Combining these data with the observations and knowledge systems of Local and Indigenous communities provides vital insights into understanding and building resiliency to ongoing change. 

Cumulatively, these observations support the interagency U.S. Arctic Observing Network and the international Sustained Arctic Observing Network.

Ecosystem monitoring

Through collaboration with NOAA Fisheries, ARP supports the Ecosystems and Fisheries Oceanography Coordinated Investigations (EcoFOCI) Program, which has collected data in Alaska and Arctic waters for 20+ years. In addition to documenting changes to sea-ice formation, EcoFOCI data directly influence decision-making by the North Pacific Fishery Management Council.  

ARP also supports the Distributed Biological Observatory (DBO), an international effort spanning six countries, including Canada, China, Japan, the Republic of Korea, Russia, the United States, and many agencies within those countries. DBO sampling focuses on areas of high productivity, biodiversity, and rates of biological changes to understand how the biological communities of the Arctic are changing.  

Sea-Ice

ARP co-funds the US portion of the International Arctic Buoy Programme, a joint effort between multiple international agencies to deploy and maintain Arctic buoys in the Pacific Arctic region for the purpose of collecting oceanic and meteorological data. These buoys provide data that are used for weather predictions and ice charting in the Arctic Ocean.

Summer buoy deployments by ship. USCGC Healy and R/V Polarstern at the North Pole. (Credit: Ignatius Rigor )
EcoFOCI scientist identifies larval fish using a microscope (Credit: NOAA PMEL).
Arctic Report Card Editor Matthew Druckenmiller meets with Bering Sea Elders to develop chapter for the 2019 Arctic Report Card (Credit: Matthew Druckenmiller).

Transparent and accessible data standards advance research and amplify societal benefits.

The Arctic Research Program is committed to fostering greater access and collaboration in Arctic scientific research, following FAIR (Findable, Accessible, Interoperable, and Reusable) Principles. By fostering a collaborative and open research environment, the Arctic Research Program aims to enhance our collective understanding of the Arctic and its pivotal role in our global ecosystem.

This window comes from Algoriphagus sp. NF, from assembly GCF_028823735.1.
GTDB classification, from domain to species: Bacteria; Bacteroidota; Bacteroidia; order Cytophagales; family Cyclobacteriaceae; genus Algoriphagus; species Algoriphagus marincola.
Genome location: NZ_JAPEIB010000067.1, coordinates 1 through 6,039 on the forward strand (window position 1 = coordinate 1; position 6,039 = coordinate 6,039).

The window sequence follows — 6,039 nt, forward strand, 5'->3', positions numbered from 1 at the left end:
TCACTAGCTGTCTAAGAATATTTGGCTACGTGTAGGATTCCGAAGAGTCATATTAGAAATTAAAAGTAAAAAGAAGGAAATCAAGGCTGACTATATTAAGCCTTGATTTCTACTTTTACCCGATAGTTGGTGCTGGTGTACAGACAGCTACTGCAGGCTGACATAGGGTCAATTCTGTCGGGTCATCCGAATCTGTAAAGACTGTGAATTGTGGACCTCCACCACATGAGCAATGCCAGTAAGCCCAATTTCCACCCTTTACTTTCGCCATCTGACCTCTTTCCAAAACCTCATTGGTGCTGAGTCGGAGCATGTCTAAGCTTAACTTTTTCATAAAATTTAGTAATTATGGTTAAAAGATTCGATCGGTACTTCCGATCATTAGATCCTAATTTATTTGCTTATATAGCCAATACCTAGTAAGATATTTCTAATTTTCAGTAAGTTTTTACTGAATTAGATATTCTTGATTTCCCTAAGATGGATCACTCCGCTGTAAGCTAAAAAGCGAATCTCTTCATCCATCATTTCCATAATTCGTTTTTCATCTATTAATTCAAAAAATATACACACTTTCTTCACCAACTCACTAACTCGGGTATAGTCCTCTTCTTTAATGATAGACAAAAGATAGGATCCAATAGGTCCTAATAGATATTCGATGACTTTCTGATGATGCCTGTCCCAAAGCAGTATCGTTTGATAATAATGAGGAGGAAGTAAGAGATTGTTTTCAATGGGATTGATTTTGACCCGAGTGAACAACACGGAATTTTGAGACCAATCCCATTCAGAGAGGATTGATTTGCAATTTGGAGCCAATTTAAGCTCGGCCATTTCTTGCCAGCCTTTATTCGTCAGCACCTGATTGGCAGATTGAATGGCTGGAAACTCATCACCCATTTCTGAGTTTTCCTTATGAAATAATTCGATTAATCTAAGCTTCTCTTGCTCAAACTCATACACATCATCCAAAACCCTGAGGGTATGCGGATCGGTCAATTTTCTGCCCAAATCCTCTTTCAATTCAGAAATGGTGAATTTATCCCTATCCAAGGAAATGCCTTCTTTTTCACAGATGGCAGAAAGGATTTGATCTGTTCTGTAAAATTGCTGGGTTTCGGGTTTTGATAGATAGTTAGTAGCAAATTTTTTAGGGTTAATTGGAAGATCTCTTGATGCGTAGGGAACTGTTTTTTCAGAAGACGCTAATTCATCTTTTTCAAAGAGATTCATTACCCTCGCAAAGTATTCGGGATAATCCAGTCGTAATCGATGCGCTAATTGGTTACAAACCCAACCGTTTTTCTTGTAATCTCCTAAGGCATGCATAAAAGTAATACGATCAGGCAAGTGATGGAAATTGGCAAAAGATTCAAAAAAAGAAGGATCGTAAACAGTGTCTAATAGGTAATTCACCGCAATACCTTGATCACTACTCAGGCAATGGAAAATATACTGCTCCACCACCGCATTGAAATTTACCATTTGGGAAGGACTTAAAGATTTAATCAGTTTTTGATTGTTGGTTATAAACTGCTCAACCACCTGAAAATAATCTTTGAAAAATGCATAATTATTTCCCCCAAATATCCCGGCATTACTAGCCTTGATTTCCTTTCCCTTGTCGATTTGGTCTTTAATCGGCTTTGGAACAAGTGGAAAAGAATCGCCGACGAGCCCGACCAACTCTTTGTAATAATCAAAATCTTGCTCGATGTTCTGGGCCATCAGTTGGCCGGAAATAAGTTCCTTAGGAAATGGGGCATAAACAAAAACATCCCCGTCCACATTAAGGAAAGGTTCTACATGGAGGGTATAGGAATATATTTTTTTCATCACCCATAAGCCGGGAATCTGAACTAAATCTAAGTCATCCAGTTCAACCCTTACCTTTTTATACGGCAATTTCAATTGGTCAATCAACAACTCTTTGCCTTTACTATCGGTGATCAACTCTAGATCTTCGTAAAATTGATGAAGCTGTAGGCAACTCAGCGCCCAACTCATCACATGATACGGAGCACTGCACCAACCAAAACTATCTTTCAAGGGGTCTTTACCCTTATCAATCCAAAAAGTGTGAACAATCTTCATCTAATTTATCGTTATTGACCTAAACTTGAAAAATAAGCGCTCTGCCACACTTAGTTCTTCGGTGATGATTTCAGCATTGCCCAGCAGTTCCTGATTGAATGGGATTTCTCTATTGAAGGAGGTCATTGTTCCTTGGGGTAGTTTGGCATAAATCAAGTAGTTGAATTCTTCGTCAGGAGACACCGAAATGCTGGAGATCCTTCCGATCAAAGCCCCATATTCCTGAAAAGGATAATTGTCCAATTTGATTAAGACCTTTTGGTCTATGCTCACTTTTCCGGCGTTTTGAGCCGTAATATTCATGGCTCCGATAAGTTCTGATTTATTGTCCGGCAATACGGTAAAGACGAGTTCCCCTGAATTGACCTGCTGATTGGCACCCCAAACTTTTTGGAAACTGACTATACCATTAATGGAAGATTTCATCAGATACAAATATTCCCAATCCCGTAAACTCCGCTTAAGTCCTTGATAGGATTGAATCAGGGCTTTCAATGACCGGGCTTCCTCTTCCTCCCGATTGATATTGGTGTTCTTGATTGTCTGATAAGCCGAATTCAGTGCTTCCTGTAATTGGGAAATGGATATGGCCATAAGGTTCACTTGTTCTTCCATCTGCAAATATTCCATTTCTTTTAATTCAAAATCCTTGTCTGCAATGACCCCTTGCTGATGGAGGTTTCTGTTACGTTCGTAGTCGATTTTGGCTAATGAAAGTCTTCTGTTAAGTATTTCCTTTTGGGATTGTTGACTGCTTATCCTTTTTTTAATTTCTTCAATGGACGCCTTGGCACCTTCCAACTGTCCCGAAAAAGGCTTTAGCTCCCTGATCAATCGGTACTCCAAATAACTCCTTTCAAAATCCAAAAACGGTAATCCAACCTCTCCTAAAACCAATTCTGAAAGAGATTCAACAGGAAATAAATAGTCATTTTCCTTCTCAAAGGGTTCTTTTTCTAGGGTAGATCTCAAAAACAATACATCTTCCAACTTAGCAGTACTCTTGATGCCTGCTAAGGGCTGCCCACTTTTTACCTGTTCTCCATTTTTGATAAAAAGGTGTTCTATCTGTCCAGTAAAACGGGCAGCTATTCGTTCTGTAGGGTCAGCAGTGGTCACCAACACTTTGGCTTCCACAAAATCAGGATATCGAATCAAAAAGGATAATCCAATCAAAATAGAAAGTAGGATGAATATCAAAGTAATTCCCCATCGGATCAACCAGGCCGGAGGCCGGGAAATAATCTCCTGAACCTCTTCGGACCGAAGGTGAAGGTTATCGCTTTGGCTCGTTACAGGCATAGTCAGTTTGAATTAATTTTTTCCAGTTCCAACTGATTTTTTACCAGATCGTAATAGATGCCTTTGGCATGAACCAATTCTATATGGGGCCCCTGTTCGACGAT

The project-specific landing pages provide a comprehensive gateway to a wide range of ARP-funded datasets, tools, and publications. Learn about ongoing and completed projects, grant recipients, and contact information of our thriving research community. Access these landing pages below. For further information or assistance accessing these datasets, please contact (cynthia.garcia@noaa.gov). 

Polar bear on sea ice (Credit: Pablo Clemente Colon).
The CAFS model provides seven-day forecasts for the Arctic Ocean north of Alaska to the North Pole. Arrows show the direction of surface winds. The longer the arrow, the stronger the winds. The winds can move ice, creating areas where it's pulled apart or compressed (Credit: NOAA ESRL).

The Arctic Report Card bridges scientific and public audiences.

One impactful scientific and communication product the Arctic Research Program coordinates is the annual creation of the Arctic Report Card. Since 2006, the Arctic Report Card has provided a peer-reviewed chapters series characterizing the current state of the Arctic. The Arctic Report Card release in 2022 was covered by 870 media outlets across 10 countries with an estimated publicity value of $35.8M. 

The Report Card is intended for a wide audience, including scientists, teachers, decision-makers, and the general public. Multiple products are developed each year through ARP coordination including the Report Card and complementary videos, press releases, webpages, graphics, articles, and Congressional briefing materials.